My work can be understood in the context of language art and visual poetry, two genres that explore similarities and distinctions between word and image. I create what I call holographic poems, or holopoems, which are essentially computer-generated holograms that address language both as material and subject matter. Language shapes our thoughts which in turn shape our world. To question the structure of language is to investigate how realities are built. I use holography and computer holography to blur the frontier between words and images and to create an animated syntax that moves words beyond their meaning in ordinary discourse.
The choice of holography as the most suitable medium for my project, and the subsequent use of computer animation, reflects my desire to create experimental texts that move language, and more specifically, written language, beyond the linearity and rigidity that characterise its printed form. I do not adapt existing verbal structures to holography, but try to investigate the possibility of creating verbal texts or artworks that emerge from a genuine holographic syntax.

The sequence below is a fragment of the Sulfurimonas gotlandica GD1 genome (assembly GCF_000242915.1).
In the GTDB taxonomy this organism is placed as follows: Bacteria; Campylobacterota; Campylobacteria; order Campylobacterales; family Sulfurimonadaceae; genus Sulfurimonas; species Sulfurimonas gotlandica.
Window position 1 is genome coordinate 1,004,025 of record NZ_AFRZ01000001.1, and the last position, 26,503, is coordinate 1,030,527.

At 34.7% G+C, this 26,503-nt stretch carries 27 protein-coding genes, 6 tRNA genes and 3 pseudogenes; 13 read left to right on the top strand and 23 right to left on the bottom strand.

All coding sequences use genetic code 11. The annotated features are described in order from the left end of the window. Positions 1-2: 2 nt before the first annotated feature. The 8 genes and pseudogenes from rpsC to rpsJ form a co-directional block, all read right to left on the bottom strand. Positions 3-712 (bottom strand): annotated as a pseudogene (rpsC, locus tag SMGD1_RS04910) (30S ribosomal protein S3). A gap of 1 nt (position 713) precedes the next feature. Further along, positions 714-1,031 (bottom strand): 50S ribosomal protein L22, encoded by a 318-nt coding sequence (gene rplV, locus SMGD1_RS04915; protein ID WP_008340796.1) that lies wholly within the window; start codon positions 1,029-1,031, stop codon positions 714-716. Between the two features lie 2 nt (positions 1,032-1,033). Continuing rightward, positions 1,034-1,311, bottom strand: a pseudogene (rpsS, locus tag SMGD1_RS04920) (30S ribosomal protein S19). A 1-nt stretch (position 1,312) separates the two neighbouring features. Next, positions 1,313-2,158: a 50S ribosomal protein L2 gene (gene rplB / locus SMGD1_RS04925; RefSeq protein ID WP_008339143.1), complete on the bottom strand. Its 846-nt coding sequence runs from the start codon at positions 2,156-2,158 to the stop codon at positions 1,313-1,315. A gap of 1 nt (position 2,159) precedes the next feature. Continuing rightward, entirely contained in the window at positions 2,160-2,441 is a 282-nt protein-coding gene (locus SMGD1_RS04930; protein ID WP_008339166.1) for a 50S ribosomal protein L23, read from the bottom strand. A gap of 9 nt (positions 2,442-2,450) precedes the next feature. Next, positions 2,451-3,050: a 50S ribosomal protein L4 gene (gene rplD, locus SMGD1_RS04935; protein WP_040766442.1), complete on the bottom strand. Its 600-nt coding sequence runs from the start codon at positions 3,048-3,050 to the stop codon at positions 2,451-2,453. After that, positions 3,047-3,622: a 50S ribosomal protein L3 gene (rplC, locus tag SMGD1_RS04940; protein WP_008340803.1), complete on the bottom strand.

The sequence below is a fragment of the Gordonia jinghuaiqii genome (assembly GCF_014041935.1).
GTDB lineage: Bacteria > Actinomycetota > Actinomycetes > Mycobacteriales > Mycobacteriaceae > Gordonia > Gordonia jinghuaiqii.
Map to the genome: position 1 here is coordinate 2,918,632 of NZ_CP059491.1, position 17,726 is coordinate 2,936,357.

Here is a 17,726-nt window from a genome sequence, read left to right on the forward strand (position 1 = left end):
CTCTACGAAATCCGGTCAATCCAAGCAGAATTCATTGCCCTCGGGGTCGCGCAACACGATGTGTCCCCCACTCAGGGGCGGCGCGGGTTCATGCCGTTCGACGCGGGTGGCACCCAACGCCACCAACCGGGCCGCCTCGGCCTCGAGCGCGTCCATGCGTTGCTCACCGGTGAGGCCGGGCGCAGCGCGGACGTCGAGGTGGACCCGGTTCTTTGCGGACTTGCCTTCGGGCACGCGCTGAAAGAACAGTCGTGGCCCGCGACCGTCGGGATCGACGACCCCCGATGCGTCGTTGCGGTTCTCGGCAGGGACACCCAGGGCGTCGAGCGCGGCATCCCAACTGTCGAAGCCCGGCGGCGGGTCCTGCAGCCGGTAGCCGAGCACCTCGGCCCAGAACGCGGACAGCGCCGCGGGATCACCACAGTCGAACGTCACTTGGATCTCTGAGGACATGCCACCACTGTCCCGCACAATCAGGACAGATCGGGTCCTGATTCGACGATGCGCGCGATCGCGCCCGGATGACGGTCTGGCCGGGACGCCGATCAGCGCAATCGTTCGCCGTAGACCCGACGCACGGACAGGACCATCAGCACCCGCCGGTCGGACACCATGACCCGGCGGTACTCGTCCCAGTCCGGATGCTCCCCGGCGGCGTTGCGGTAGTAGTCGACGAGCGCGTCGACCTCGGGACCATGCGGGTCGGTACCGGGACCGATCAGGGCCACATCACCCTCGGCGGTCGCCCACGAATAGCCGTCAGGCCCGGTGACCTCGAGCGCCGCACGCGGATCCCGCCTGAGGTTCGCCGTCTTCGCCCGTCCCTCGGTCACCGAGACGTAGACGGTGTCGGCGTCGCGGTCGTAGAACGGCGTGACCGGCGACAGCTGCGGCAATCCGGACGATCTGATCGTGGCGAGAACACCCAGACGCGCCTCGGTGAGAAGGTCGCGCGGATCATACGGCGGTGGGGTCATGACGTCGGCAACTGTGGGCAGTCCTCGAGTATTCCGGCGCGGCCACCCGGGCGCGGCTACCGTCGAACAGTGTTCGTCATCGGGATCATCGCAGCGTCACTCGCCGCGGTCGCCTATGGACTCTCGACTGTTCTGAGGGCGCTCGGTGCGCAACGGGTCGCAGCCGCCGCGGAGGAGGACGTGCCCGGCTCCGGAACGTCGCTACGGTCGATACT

I am also concerned with the temporal and rhythmic structure of my texts. Most of my pieces deal with time as non-linear (ie discontinuous) and reversible (ie flowing in both directions) in such a way that the viewer/reader can move up or down, back and forth, from left to right, at any speed, and still be able to establish associations between words present in the transitory perceptual field.
I try to create texts that can only signify upon the active perceptual and cognitive engagement on the part of the reader or viewer. My texts don’t rest quietly on the surface. When the viewer starts to look for words and their links, the texts will transform themselves, move in three-dimensional space, change colour and meaning, coalesce and disappear. Their choreography is as much a part of the signifying process as the words themselves.
White-light transmission holograms in exhibition:
- Souvenir D’Androrneda, 1990
- Adhuc, 1991
- Astray in Deimos, 1992
- Eduardo Kac, USA